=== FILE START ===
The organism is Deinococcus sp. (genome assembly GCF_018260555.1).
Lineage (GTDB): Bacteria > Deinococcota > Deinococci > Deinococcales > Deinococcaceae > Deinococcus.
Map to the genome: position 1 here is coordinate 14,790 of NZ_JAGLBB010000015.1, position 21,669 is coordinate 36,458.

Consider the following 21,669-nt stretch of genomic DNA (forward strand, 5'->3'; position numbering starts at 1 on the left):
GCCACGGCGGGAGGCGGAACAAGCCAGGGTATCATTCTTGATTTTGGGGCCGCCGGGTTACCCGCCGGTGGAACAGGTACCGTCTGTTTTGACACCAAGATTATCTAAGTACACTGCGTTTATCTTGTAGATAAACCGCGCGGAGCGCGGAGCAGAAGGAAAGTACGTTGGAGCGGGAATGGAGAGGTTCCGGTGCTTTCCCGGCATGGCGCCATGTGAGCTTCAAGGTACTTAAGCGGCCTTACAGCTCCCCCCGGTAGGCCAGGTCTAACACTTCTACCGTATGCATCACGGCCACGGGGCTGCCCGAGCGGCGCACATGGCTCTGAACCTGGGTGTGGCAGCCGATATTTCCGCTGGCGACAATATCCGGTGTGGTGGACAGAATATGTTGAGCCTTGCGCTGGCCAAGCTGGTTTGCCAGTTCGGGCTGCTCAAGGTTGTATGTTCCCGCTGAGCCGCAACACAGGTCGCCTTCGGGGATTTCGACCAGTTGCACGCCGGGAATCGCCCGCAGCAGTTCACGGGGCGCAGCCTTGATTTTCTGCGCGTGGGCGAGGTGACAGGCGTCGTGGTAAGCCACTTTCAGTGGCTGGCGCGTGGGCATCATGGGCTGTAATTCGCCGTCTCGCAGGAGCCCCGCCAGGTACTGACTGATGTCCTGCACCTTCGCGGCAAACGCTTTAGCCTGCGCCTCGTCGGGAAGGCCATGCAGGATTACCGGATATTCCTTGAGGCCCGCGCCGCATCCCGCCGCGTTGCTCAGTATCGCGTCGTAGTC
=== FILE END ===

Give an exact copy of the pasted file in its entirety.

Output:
The organism is Deinococcus sp. (genome assembly GCF_018260555.1).
Lineage (GTDB): Bacteria > Deinococcota > Deinococci > Deinococcales > Deinococcaceae > Deinococcus.
Map to the genome: position 1 here is coordinate 14,790 of NZ_JAGLBB010000015.1, position 21,669 is coordinate 36,458.

Consider the following 21,669-nt stretch of genomic DNA (forward strand, 5'->3'; position numbering starts at 1 on the left):
GCCACGGCGGGAGGCGGAACAAGCCAGGGTATCATTCTTGATTTTGGGGCCGCCGGGTTACCCGCCGGTGGAACAGGTACCGTCTGTTTTGACACCAAGATTATCTAAGTACACTGCGTTTATCTTGTAGATAAACCGCGCGGAGCGCGGAGCAGAAGGAAAGTACGTTGGAGCGGGAATGGAGAGGTTCCGGTGCTTTCCCGGCATGGCGCCATGTGAGCTTCAAGGTACTTAAGCGGCCTTACAGCTCCCCCCGGTAGGCCAGGTCTAACACTTCTACCGTATGCATCACGGCCACGGGGCTGCCCGAGCGGCGCACATGGCTCTGAACCTGGGTGTGGCAGCCGATATTTCCGCTGGCGACAATATCCGGTGTGGTGGACAGAATATGTTGAGCCTTGCGCTGGCCAAGCTGGTTTGCCAGTTCGGGCTGCTCAAGGTTGTATGTTCCCGCTGAGCCGCAACACAGGTCGCCTTCGGGGATTTCGACCAGTTGCACGCCGGGAATCGCCCGCAGCAGTTCACGGGGCGCAGCCTTGATTTTCTGCGCGTGGGCGAGGTGACAGGCGTCGTGGTAAGCCACTTTCAGTGGCTGGCGCGTGGGCATCATGGGCTGTAATTCGCCGTCTCGCAGGAGCCCCGCCAGGTACTGACTGATGTCCTGCACCTTCGCGGCAAACGCTTTAGCCTGCGCCTCGTCGGGAAGGCCATGCAGGATTACCGGATATTCCTTGAGGCCCGCGCCGCATCCCGCCGCGTTGCTCAGTATCGCGTCGTAGTC